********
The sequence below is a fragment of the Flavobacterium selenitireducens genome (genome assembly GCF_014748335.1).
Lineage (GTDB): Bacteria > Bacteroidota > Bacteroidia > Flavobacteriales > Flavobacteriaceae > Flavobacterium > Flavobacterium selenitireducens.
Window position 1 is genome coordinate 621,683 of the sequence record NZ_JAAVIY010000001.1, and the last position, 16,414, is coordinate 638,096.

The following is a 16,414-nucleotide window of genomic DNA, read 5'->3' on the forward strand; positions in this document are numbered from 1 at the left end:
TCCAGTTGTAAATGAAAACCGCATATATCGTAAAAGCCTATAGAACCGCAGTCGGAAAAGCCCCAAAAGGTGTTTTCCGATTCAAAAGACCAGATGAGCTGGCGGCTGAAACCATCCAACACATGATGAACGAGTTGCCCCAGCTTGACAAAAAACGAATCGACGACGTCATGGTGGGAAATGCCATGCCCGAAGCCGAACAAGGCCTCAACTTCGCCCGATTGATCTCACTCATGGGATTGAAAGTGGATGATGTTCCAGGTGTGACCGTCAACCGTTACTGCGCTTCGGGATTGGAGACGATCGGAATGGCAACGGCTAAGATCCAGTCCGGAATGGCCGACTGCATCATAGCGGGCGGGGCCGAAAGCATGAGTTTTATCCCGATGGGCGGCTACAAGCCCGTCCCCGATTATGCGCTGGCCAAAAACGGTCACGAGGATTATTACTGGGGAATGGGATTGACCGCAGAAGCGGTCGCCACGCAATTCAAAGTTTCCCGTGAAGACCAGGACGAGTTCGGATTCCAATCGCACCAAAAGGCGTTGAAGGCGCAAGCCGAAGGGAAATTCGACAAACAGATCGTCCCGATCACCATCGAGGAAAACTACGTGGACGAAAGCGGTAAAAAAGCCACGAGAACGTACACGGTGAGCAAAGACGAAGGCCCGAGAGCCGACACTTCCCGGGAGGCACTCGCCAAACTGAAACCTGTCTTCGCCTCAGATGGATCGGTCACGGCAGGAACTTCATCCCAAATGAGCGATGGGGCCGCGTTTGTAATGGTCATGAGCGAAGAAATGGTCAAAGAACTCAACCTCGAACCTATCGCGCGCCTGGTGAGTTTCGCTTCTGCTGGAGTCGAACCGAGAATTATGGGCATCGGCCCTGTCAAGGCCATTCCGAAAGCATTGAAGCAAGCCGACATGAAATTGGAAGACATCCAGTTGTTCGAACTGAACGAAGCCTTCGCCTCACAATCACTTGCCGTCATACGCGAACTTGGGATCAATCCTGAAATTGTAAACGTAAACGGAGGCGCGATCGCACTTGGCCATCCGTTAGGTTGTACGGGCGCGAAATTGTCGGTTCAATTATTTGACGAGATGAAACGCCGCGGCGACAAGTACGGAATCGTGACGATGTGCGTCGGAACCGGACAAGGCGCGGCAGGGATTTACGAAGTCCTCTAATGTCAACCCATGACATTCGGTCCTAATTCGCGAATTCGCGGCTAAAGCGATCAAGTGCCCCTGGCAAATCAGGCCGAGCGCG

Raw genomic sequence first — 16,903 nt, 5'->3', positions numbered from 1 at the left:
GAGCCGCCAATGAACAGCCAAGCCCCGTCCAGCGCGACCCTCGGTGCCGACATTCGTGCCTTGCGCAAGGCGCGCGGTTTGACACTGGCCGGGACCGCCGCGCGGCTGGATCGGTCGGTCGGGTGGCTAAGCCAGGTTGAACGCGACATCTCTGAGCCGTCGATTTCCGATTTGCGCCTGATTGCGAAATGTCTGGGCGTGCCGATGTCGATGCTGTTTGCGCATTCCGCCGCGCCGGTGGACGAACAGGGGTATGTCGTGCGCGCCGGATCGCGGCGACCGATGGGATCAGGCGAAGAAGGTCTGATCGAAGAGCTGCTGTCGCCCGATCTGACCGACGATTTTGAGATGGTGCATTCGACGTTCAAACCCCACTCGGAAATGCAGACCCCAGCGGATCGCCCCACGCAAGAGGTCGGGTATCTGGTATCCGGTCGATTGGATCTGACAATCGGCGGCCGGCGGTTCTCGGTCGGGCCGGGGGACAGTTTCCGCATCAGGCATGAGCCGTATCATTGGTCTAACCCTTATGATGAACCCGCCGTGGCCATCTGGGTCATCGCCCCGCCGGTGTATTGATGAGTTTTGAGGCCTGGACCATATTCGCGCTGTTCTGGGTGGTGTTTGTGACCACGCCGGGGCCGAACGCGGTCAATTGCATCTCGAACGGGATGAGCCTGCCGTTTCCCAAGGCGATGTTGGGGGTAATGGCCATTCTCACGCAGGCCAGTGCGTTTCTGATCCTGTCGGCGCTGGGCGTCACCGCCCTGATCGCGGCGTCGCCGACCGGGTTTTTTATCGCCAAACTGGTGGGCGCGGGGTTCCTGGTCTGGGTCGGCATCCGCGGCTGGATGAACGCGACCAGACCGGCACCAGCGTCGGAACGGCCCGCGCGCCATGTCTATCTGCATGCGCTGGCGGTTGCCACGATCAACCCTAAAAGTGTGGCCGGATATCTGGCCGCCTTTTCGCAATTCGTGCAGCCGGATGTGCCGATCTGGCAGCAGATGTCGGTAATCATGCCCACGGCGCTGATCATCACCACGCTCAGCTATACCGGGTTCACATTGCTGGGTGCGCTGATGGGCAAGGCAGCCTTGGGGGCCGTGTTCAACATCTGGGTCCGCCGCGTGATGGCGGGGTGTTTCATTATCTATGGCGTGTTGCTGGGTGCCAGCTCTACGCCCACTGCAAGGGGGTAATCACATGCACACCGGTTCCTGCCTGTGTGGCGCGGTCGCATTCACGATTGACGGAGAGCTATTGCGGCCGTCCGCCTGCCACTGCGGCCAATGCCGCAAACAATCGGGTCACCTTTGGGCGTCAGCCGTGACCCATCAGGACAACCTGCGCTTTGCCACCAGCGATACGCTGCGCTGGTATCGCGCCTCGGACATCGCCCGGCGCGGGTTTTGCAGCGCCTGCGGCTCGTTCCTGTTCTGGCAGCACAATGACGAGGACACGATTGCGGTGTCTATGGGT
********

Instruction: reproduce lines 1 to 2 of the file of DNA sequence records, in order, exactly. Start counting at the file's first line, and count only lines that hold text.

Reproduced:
The sequence below is a fragment of the Flavobacterium selenitireducens genome (genome assembly GCF_014748335.1).
Lineage (GTDB): Bacteria > Bacteroidota > Bacteroidia > Flavobacteriales > Flavobacteriaceae > Flavobacterium > Flavobacterium selenitireducens.